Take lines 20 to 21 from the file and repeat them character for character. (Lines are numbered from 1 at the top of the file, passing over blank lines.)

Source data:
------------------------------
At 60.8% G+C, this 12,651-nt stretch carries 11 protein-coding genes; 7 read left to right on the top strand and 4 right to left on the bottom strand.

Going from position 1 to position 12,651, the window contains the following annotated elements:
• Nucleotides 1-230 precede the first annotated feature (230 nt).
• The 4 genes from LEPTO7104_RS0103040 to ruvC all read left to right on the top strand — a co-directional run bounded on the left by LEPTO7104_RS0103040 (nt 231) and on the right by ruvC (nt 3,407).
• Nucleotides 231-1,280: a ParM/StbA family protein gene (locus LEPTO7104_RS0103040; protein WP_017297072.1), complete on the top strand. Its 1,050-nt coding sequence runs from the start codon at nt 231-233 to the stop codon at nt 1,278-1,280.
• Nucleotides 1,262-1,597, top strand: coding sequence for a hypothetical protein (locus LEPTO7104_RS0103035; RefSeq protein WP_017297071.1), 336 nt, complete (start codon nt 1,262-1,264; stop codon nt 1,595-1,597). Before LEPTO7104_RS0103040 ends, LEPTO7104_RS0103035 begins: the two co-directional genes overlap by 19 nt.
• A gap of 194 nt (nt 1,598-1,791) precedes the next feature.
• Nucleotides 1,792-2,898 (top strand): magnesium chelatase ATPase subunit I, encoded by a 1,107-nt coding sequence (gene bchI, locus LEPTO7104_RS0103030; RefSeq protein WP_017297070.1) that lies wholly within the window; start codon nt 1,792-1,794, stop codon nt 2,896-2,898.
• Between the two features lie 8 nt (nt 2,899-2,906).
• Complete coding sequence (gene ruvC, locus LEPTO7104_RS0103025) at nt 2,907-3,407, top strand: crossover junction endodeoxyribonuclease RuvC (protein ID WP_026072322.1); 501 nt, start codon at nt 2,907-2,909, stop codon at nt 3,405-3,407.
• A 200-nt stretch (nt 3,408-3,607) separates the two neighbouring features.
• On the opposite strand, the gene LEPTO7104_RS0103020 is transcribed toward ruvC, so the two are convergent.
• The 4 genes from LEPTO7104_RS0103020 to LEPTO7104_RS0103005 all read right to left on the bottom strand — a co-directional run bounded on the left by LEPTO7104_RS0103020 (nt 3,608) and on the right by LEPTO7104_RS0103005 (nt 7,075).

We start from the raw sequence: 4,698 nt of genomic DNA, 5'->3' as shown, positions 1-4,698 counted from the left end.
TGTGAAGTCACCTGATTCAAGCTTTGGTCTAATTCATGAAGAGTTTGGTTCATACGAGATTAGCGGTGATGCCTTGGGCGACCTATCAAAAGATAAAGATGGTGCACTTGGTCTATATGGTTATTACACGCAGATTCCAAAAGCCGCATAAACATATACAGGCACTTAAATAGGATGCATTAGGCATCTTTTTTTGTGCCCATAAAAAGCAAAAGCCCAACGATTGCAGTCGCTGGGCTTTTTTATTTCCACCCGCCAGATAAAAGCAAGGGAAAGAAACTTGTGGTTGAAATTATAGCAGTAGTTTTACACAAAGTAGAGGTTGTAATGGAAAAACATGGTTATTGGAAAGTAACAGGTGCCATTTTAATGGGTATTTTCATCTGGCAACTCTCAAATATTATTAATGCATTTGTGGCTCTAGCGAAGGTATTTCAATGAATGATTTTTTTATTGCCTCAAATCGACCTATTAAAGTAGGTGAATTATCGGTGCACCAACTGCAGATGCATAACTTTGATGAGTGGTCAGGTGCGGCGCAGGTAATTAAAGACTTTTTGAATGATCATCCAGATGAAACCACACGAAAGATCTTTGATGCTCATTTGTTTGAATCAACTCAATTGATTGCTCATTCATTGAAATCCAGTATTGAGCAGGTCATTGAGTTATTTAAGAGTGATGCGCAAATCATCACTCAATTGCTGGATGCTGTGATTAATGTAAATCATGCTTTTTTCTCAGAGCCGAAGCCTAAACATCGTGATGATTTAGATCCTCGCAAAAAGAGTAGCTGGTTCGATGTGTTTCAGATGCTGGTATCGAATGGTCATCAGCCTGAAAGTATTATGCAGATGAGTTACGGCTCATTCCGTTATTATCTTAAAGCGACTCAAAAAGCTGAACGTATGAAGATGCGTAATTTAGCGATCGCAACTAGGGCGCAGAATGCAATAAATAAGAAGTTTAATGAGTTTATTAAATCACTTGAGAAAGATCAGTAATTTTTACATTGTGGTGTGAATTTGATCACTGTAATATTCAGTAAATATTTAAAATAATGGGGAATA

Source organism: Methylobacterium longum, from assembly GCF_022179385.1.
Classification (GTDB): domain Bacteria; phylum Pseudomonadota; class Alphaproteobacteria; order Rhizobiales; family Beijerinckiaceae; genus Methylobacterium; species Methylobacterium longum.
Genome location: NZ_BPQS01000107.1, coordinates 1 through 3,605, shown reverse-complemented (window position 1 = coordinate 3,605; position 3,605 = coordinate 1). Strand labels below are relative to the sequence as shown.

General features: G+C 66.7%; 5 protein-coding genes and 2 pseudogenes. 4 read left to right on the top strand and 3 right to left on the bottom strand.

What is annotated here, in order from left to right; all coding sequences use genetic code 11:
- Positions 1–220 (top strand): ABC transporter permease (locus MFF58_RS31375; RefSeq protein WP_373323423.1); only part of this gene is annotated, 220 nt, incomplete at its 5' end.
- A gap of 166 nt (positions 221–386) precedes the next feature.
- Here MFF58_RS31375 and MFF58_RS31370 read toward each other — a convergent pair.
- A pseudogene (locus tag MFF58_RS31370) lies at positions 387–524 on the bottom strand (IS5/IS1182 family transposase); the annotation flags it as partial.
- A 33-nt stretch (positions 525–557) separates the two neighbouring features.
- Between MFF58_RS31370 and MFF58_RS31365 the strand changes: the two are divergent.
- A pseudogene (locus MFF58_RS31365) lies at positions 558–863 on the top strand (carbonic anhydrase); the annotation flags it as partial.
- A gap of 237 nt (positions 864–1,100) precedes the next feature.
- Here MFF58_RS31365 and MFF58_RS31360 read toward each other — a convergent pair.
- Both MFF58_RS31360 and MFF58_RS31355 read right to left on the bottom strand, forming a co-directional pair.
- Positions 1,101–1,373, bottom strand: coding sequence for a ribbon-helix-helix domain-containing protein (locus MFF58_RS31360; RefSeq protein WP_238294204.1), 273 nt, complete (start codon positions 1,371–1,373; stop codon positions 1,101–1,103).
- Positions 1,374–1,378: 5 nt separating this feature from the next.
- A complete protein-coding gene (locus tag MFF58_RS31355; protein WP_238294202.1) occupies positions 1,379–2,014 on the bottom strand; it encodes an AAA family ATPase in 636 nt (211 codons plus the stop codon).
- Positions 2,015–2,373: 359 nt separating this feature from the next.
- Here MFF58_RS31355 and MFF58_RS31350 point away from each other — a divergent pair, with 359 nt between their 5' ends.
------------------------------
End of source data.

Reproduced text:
What is annotated here, in order from left to right; all coding sequences use genetic code 11:
- Positions 1–220 (top strand): ABC transporter permease (locus MFF58_RS31375; RefSeq protein WP_373323423.1); only part of this gene is annotated, 220 nt, incomplete at its 5' end.